Advice on refinishing wood?

Sporterized and unofficial modified Krags
MosbyRidge
Posts: 40
Joined: Mon May 30, 2022 2:45 am

Re: Advice on refinishing wood?

Post by MosbyRidge »

It didn't not occur to me to remove and install the handgaurd that way, but that makes a lot of sense.

I need to pick up more Scotch Brite pads and having that furniture stripper probably wouldn't be a bad idea as a backup.

Is there any stain I should look for or just anything reddish brown? Oil or water based?

Thanks

User avatar
butlersrangers
Posts: 8429
Joined: Wed Oct 07, 2009 11:35 pm
Location: Below the Bridge, Michigan

Re: Advice on refinishing wood?

Post by butlersrangers »

'MosbyRidge' - Your Krag rifle stock will also be a good learning piece. (Here is some material that might be of help).

I believe it is actually a model 1898 rifle stock, that has been fitted to your model 1892/96 rifle, by a hobbiest.

I am attaching a photo of the left-side, where 'arrows' indicate two fine cracks and an area where some wood is bearing against the side-plate.
The small cracks can be strengthened with some glue or epoxy-bedding.
A slight amount of wood can be filed or carved away to eliminate the pressure against the side-plate, which may have contributed to wood splits.

On the right-side, there is wood pressing against the rear of the bolt notch/flange. A little wood can be removed to eliminate uneven pressure against the metal.

You will want to make sure that the whole bottom of the large magazine-box is sitting firmly and squarely on wood.

Model 1892 and model 1898 stocks are different in the action area.
Your stock can be made to work. It just needs to be completely fitted.

Stock wood may need to be removed from underneath the receiver flange, that surrounds the bolt handle.
(This is the area of greatest difference between 1892/1896 and 1898 actions).

***Caution*** - Rags being used in this kind of work are highly flammable (think spontaneous combustion)!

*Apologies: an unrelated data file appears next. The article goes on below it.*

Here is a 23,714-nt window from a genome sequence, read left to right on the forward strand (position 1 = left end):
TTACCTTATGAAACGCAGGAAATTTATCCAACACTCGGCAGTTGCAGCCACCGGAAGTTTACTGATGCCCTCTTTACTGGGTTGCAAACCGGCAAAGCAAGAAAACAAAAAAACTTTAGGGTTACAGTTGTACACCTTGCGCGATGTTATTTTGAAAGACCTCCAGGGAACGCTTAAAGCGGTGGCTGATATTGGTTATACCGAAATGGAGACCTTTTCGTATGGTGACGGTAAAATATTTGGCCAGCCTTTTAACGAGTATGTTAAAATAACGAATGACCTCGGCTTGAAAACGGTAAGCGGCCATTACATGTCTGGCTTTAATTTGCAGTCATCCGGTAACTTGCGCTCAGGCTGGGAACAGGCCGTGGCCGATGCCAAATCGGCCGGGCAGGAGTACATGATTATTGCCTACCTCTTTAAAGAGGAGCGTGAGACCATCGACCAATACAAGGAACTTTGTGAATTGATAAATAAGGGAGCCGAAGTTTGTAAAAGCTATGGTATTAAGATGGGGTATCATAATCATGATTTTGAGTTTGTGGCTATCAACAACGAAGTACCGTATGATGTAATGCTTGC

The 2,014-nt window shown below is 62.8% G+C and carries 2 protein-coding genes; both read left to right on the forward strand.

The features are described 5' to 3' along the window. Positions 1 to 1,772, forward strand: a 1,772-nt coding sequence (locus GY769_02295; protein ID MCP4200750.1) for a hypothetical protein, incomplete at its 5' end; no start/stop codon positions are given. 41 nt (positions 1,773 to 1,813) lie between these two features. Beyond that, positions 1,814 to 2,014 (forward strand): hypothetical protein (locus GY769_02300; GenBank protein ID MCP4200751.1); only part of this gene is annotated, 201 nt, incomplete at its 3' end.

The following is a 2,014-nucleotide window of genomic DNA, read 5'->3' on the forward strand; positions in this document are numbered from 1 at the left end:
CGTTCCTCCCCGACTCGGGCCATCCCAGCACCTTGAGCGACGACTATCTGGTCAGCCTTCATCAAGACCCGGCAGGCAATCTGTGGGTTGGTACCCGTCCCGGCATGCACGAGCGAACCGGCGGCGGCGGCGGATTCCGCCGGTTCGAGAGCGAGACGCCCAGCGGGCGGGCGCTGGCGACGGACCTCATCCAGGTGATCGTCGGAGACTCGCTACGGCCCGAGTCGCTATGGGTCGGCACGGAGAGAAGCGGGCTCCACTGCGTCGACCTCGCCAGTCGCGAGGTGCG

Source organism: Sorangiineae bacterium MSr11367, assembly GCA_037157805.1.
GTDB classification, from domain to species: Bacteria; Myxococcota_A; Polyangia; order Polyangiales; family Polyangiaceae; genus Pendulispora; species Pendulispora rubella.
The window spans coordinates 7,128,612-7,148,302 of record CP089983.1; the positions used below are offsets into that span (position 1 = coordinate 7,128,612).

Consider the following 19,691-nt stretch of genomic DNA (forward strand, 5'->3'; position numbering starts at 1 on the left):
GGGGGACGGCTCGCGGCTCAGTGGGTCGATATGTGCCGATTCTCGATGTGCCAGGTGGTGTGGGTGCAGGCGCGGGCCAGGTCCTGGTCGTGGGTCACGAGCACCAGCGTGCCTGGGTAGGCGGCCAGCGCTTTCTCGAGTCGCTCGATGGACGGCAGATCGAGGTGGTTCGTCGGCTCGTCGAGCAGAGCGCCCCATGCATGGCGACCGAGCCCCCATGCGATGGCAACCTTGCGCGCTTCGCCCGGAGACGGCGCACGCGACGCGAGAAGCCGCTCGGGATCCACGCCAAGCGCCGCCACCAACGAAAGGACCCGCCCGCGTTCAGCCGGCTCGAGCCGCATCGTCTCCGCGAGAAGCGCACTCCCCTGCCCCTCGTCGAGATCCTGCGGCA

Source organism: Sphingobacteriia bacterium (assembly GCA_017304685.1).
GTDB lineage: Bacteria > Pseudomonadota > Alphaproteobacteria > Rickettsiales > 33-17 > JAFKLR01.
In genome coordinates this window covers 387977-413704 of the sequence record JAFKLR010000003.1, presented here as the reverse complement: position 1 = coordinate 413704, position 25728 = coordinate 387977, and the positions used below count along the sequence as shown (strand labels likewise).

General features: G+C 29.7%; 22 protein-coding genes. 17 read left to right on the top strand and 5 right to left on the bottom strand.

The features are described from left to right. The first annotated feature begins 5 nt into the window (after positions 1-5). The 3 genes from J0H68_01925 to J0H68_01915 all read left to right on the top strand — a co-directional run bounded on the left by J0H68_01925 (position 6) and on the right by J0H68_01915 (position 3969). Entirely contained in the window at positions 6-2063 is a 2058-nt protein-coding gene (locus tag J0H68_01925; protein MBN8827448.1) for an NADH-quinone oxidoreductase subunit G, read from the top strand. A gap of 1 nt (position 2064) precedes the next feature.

Attachments
ridge-stock2.jpg
ridge-stock2.jpg (140.58 KiB) Viewed 382 times
Ridge-stock1.jpg
Ridge-stock1.jpg (158.1 KiB) Viewed 382 times
Krag 1896 bolt-handle area.jpg
Krag 1896 bolt-handle area.jpg (92.36 KiB) Viewed 382 times
Last edited by butlersrangers on Fri Jun 03, 2022 5:02 am, edited 3 times in total.

MosbyRidge
Posts: 40
Joined: Mon May 30, 2022 2:45 am

Re: Advice on refinishing wood?

Post by MosbyRidge »

I have done some fitting on a musket kit I built a little while ago.

While in the process of refinishing I will take a look at these areas as it will be the best time to make modifications. I can understand why I would want to relieve pressure on the stock, especially on thin areas, but why would I want to make it like the 1896 under the bolt? I mean I prefer the look so I'm probably going to try regardless, but is there any mechanical / ergonomic reason?

Thanks for the information and annotated pictures!

User avatar
butlersrangers
Posts: 8429
Joined: Wed Oct 07, 2009 11:35 pm
Location: Below the Bridge, Michigan

Re: Advice on refinishing wood?

Post by butlersrangers »

The receiver metal, that surrounds the notch for the Bolt-Handle, has to be fully inletted into the stock. If the receiver metal hangs up on the wood a bit, the action will not be fully bedded into the stock.

A model 1898 action can readily fit into an early stock, with generous gaps in the Bolt-Handle Area.

A model 1892 or 1896 action Will Not Fully Fit into a model 1898 stock. The action must be inletted into the stock, at the bolt-handle 'notch' area, to be bedded properly.

I included the photo of the 1896 stock, because 1892 and 1896 stocks look the same in that area.
1898 stocks are different in that area.

Attached photos:
1. A model 1898 stock (bolt-handle area).
2. A model 1892 updated to 1896 (bolt handle area).
3. Whig's model 1892 updated to 1896 (bolt open).
4. A cut-down model 1898 rifle stock, that I altered to accept a model 1896 action.
Attachments
Model 1898 bolt-handle area.jpg
Model 1898 bolt-handle area.jpg (282.34 KiB) Viewed 373 times
model 1892-96 bolt-handle area.jpg
model 1892-96 bolt-handle area.jpg (42.32 KiB) Viewed 373 times
model 1892 updated to 1896 Whigs Collection.jpeg
model 1892 updated to 1896 Whigs Collection.jpeg (333.93 KiB) Viewed 373 times
Faux 1896 carbine-ed.png
Faux 1896 carbine-ed.png (202.05 KiB) Viewed 373 times

MosbyRidge
Posts: 40
Joined: Mon May 30, 2022 2:45 am

Re: Advice on refinishing wood?

Post by MosbyRidge »

I'll be honest, I didn't have a great grasp on bedding.

This helped https://en.m.wikipedia.org/wiki/Rifle_bedding

Thank you for the pictures. I'm looking forward to some woodworking as I finish. I'll be sure to post the results, abomination or not :D

User avatar
butlersrangers
Posts: 8429
Joined: Wed Oct 07, 2009 11:35 pm
Location: Below the Bridge, Michigan